The mapping of post-translational modifications (PTMs) of proteins can be addressed by bottom-up proteomics strategy using proteases to achieve the enzymatic digestion of the biomolecule. Glycosylation is one of the most challenging PTM to characterize due to its large structural heterogeneity. In this work, two Immobilized Enzyme Reactors (IMERs) based on trypsin and pepsin protease were used for the first time to fasten and improve the reliability of the specific mapping of the N-glycosylation heterogeneity of glycoproteins. The performance of the supports was evaluated with the digestion of human Chorionic Gonadotropin hormone (hCG), a glycoprotein characterized by four N- and four O-glycosylation sites, prior to the analysis of the digests by nanoliquid chromatography coupled to tandem mass spectrometry (nanoLC-MS/MS). Firstly, the repeatability of the nanoLC-MS/MS was evaluated and a method to control the identification of the identified glycans was developed to validate them regarding the retention time of glycopeptides in reversed phase nanoLC separation. The repeatability of the digestion with trypsin-based IMER was evaluated on the same hCG batch and on three independent batches with common located glycans up to 75%. Then, the performance of the IMER digestions was compared to in-solution digestions to evaluate the qualitative mapping of the glycosylation. It has given rise to 42 out of 45 common glycans between both digestions modes. For the first time, the complementarity of trypsin and pepsin was illustrated for the glycosylation mapping as trypsin led to identifications on 2 out of 4 glycosylation site while pepsin was informative on the 4 glycosylation site. The potential of IMERs for the study of the glycosylation of a protein was illustrated with the comparison of two hCG-based drugs, Ovitrelle® and Pregnyl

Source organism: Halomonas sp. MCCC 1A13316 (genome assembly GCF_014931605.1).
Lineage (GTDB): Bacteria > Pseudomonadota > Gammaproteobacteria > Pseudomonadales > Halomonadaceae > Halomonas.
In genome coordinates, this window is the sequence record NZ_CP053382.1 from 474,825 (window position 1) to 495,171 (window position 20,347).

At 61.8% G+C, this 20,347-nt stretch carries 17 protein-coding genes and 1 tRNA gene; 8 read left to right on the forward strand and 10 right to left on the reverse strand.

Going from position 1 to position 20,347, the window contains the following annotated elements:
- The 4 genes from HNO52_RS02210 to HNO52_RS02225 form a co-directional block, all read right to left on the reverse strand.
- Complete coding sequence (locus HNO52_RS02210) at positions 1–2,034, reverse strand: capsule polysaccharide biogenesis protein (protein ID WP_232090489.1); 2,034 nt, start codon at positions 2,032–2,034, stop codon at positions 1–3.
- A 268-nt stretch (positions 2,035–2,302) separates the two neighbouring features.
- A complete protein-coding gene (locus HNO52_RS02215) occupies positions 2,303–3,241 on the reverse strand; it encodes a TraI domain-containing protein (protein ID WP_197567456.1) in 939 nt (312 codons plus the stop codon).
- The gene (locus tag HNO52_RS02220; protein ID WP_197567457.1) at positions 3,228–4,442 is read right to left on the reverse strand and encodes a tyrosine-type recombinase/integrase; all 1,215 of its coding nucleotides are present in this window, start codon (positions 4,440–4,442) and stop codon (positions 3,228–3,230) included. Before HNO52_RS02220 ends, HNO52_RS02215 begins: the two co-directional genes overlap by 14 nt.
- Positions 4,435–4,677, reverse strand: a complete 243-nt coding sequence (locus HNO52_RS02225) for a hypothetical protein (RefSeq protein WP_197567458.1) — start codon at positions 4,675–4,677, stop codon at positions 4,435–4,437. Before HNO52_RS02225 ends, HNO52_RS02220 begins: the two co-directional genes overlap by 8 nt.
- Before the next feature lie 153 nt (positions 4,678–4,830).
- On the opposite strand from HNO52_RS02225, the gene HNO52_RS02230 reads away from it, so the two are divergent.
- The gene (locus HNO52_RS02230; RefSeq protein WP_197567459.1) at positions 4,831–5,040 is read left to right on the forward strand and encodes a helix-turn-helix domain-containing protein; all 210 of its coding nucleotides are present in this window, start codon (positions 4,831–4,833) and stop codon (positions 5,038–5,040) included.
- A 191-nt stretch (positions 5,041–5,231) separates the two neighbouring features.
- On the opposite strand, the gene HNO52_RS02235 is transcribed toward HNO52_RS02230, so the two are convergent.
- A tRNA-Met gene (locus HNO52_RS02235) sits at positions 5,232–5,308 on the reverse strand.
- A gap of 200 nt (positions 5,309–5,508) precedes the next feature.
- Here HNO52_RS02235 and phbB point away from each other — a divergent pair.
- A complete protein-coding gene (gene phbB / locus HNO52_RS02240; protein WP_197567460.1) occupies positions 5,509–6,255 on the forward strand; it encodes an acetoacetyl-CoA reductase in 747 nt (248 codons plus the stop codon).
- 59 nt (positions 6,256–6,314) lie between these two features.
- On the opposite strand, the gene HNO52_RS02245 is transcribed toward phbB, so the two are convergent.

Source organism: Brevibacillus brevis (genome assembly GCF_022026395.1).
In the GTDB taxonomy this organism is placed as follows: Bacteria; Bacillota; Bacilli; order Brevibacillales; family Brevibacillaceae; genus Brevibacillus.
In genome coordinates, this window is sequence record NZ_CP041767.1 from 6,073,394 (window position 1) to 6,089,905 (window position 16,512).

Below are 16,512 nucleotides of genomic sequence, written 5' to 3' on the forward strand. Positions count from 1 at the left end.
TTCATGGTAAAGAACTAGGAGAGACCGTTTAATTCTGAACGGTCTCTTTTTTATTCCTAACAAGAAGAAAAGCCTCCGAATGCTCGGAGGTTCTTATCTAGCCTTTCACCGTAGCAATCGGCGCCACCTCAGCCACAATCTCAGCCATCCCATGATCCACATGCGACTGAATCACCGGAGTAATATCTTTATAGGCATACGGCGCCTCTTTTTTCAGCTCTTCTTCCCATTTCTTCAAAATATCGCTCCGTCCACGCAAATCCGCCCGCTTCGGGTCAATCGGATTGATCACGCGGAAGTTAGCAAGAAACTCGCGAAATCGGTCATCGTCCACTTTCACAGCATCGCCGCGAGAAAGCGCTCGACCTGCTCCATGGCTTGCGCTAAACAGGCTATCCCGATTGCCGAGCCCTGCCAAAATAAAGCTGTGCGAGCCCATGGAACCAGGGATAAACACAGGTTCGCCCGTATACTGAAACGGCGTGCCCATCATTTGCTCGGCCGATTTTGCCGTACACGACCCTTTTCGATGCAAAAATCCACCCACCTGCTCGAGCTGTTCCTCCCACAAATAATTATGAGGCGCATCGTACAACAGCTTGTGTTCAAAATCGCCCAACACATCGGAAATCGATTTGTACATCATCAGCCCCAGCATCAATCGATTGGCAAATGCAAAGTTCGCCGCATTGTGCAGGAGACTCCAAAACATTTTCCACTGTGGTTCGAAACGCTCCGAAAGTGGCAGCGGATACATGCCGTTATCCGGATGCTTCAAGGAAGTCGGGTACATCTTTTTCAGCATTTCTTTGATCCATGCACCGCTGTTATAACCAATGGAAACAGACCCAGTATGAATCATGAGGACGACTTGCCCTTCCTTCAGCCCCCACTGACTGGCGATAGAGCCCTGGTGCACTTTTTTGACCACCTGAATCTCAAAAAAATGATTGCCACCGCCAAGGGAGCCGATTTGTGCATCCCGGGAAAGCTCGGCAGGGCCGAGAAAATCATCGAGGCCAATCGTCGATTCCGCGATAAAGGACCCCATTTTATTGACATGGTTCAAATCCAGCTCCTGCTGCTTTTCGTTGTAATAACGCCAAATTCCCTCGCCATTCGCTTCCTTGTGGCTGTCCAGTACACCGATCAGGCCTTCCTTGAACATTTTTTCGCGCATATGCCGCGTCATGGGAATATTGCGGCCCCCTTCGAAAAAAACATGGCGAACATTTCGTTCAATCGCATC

Identification and semi-relative quantification of intact glycoforms by nano-LC–(Orbitrap)MS: application to the α-subunit of human chorionic gonadotropin and follicle-stimulating hormone
Amira Al Matari, Audrey Combès, Julien Camperi, Thierry Fournier, Valérie Pichon & Nathalie Delaunay
ELSEVIER - 412 5729–5741 - , 10.1007/s00216-020-02794-3 - 2020
Human chorionic gonadotropin (hCG) and follicle-stimulating hormone (FSH) belong to the family of glycoprotein polypeptide hormones called gonadotropins. They are heterodimers sharing the α-subunit structure that has 2 N-glycosylation sites. A method based on nano-reversed-phase liquid chromatography coupled to high-resolution mass spectrometry with an Orbitrap analyzer was developed for the first time to characterize the glycosylation state of the α-subunit at the intact level. A recombinant hCG-based drug, Ovitrelle®, was analyzed. This method combined with an appropriate data treatment allowed the detection of not only the major isoforms but also the minority ones with a high mass accuracy. More than 30 hCGα glycoforms were detected without overlapping of the isotopic patterns. The figures of merit of the method were assessed. The relative standard deviations (RSDs) of the retention time ranged between 0.1 and 6.08% (n = 3), with an average of 0.4%. The RSDs of the peak area measured on the extracted ion chromatogram of each glycoform are below 38% (n = 3), with an average of 16%, thus allowing semi-relative quantification. The ability to accurately profile glycosylated variants of hCGα was next demonstrated by comparing qualitatively and semi-quantitatively 3 batches of Ovitrelle®. The method was also used to analyze 3 batches of a recombinant FSH-based drug, Puregon®, and 30 FSHα glycoforms were detected and semi-quantified. This demonstrates the high potential of this method for fast quality control or comparison of the glycosylation of glycoprotein-based pharmaceutical preparations.
Identification and semi-relative quantification of intact glycoforms by nano-LC–(Orbitrap)MS: application to the α-subunit of human chorionic gonadotropin and follicle-stimulating hormone
Julien Camperi, Audrey Combès, Thierry Fournier, Valerie Pichon & Nathalie Delaunay
Research Paper - 412 4423–4432 - 10.1007/s00216-020-02684-8 - 2020